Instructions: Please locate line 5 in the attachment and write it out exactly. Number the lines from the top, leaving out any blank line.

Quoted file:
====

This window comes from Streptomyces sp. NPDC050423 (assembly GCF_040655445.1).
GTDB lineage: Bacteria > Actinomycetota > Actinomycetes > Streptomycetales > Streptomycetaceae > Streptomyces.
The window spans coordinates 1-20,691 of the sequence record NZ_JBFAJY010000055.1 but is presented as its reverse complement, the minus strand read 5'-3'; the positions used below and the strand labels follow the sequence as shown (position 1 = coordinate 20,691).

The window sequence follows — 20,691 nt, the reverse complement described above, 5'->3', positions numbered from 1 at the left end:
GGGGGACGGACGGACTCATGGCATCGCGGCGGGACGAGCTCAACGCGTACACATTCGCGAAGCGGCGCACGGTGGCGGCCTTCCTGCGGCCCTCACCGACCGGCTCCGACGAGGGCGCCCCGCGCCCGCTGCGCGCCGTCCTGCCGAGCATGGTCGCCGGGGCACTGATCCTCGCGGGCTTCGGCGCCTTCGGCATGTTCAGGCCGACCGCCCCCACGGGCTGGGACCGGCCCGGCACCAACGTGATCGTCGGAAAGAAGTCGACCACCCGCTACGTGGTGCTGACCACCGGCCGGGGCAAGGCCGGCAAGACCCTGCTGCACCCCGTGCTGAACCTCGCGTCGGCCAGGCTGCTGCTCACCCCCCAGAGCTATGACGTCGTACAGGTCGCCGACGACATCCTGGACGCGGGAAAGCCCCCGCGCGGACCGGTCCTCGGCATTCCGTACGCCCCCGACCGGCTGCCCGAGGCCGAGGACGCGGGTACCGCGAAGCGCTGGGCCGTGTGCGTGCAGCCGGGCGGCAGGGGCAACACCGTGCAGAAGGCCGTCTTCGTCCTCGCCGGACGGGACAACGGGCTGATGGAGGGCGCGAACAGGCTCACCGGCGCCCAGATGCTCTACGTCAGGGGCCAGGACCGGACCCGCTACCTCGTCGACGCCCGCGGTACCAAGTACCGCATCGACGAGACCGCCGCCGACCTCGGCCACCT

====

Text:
GGGGGACGGACGGACTCATGGCATCGCGGCGGGACGAGCTCAACGCGTACACATTCGCGAAGCGGCGCACGGTGGCGGCCTTCCTGCGGCCCTCACCGACCGGCTCCGACGAGGGCGCCCCGCGCCCGCTGCGCGCCGTCCTGCCGAGCATGGTCGCCGGGGCACTGATCCTCGCGGGCTTCGGCGCCTTCGGCATGTTCAGGCCGACCGCCCCCACGGGCTGGGACCGGCCCGGCACCAACGTGATCGTCGGAAAGAAGTCGACCACCCGCTACGTGGTGCTGACCACCGGCCGGGGCAAGGCCGGCAAGACCCTGCTGCACCCCGTGCTGAACCTCGCGTCGGCCAGGCTGCTGCTCACCCCCCAGAGCTATGACGTCGTACAGGTCGCCGACGACATCCTGGACGCGGGAAAGCCCCCGCGCGGACCGGTCCTCGGCATTCCGTACGCCCCCGACCGGCTGCCCGAGGCCGAGGACGCGGGTACCGCGAAGCGCTGGGCCGTGTGCGTGCAGCCGGGCGGCAGGGGCAACACCGTGCAGAAGGCCGTCTTCGTCCTCGCCGGACGGGACAACGGGCTGATGGAGGGCGCGAACAGGCTCACCGGCGCCCAGATGCTCTACGTCAGGGGCCAGGACCGGACCCGCTACCTCGTCGACGCCCGCGGTACCAAGTACCGCATCGACGAGACCGCCGCCGACCTCGGCCACCT